Another green bridge: Eleanor Schonell Bus Bridge, Brisbane
In response to the previous post proposing that the Long Bridge expansion project be conceptualized as a DC area "Green Bridge" devoted to sustainable modes, our NZ e-correspondent Nigel calls our attention to the Eleanor Schonell Bus Bridge in Brisbane, Australia, which is a "green bridge" serving bus traffic, pedestrians and cyclists ("At last, a public transport bridge," Brisbane Institute).
This Schonell Bridge opened about a decade earlier than the Portland bridge, although it's shorter and doesn't support as many modes as Tilikum Crossing.
In terms of constrained vision and/or design, Nigel points out that the bridge access is truncated on the University of Queensland St. Lucia side of the bridge, where there is a cul-de-sac, so that buses turn around and return to the Eastern Busway. Cross-bus traffic via the bridge, connecting to other parts of the transit network, is not possible.
This is not atypical. In the US, some universities have been known for their opposition to adjacent transit lines (the case at some point for University of Southern California, University of Maryland College Park, and Virginia State University in Norfolk, Virginia).
The University of Queensland mandated the cul-de-sac so that there wouldn't be a bus way across the campus ("UQ Senate sets out conditions for the construction of BCC green bridge," UQ News), connecting to the town of St. Lucia or to the eastern busway.
The bridge replaced a ferry system and provides greater capacity. Because of demand more frequent service and new bus lines have been added to serve the campus. Taxis are forbidden from using the bridge, based on the agreement with the university.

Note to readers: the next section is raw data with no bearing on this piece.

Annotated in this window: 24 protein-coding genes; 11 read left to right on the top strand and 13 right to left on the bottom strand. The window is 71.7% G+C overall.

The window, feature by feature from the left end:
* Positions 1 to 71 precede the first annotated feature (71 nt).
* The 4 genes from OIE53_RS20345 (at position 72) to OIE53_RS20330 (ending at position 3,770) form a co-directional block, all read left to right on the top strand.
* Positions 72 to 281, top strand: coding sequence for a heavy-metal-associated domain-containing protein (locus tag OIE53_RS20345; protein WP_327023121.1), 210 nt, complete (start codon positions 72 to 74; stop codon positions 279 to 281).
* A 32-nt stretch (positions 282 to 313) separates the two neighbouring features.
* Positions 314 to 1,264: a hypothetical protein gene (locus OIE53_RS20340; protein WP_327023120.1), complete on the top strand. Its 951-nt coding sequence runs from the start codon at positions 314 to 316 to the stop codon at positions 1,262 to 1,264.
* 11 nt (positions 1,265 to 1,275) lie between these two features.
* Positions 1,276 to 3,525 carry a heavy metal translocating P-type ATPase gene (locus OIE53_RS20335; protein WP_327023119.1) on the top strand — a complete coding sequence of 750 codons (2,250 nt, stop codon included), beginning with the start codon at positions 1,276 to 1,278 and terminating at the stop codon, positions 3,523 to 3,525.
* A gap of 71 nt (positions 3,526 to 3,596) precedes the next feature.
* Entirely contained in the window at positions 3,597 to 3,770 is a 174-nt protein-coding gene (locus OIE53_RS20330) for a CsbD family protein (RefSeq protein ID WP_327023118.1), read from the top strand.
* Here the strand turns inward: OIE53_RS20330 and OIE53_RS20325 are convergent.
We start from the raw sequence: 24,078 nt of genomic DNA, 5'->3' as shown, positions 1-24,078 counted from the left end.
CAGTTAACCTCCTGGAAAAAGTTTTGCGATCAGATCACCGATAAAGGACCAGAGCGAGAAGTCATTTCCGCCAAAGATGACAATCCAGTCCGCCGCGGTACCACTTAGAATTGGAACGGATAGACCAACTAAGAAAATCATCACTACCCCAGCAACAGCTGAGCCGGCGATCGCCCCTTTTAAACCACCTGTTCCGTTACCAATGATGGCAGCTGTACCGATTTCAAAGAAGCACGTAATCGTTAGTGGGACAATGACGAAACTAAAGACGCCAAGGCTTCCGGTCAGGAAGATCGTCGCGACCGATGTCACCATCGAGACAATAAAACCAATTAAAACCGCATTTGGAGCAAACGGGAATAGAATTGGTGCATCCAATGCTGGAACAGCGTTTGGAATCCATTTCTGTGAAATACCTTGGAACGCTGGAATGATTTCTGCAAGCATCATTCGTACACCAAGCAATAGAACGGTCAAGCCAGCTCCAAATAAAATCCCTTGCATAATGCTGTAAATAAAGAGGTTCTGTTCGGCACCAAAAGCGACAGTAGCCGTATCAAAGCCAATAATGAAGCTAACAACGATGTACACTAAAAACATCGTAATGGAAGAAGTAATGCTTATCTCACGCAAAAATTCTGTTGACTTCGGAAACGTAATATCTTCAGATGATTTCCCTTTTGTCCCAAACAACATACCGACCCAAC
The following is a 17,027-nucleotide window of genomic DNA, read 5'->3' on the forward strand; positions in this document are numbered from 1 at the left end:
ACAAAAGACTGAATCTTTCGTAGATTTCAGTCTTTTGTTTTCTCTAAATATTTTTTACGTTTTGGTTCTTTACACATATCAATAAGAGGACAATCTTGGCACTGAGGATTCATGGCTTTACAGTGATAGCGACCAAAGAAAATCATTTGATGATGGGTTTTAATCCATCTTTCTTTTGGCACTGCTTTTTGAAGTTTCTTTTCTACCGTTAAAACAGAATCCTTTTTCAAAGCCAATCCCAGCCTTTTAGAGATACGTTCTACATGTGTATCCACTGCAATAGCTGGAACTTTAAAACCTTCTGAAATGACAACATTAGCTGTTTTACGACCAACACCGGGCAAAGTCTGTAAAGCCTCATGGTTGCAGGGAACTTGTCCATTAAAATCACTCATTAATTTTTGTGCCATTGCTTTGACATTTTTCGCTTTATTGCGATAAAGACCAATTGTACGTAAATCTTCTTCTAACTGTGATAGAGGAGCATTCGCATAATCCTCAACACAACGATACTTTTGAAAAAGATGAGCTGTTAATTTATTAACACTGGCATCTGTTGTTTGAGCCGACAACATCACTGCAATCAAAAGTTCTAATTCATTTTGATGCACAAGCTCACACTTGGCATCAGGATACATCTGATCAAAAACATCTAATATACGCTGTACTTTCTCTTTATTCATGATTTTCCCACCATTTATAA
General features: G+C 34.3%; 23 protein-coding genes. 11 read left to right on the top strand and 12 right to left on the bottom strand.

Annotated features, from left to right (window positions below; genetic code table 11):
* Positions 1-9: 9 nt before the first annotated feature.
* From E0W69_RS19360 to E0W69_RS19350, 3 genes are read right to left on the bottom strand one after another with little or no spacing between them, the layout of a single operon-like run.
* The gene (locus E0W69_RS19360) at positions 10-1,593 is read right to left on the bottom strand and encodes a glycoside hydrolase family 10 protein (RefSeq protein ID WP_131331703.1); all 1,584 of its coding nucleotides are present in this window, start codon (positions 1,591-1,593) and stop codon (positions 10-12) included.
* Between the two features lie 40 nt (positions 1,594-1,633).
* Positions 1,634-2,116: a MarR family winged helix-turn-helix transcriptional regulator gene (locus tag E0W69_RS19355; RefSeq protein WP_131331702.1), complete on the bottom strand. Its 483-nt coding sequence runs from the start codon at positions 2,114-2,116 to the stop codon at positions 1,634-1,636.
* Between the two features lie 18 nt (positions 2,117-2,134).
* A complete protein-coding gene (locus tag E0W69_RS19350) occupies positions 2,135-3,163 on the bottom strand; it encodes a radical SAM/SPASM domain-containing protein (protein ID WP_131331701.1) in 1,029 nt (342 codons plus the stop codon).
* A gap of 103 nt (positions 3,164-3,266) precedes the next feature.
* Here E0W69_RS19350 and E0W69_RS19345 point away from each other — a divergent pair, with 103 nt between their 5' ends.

According to the Brisbane Times ("Council anger as UQ plans new bridge to west end") since the "green bridge" was opened and with various improvements to transit service for the campus, now a majority of trips to and from the campus are made sustainably. The university aims to service growth in enrollments and activity through even greater transit connectivity.
campus master plan aims to build on this change by (1) building a tunnel to connect the UQ Lakes bus station at the Green Bridge to the cross-campus UQ Chancellor's Place Bus Station and (2) adding a second bridge crossing, with it having the capacity for rail transit as well.
The underground tunnel makes the link between the green bridge and the west side of the campus, which had been forbidden by the original agreement.
The underground connection satisfies concerns about the conflicts that likely would develop on the surface between pedestrians and vehicles and the sheer number of buses likely to travel across the campus.
Sometimes, it takes the experience of transit working to build the demand and support for more transit. Although this is a more expensive and much longer way to bring it about.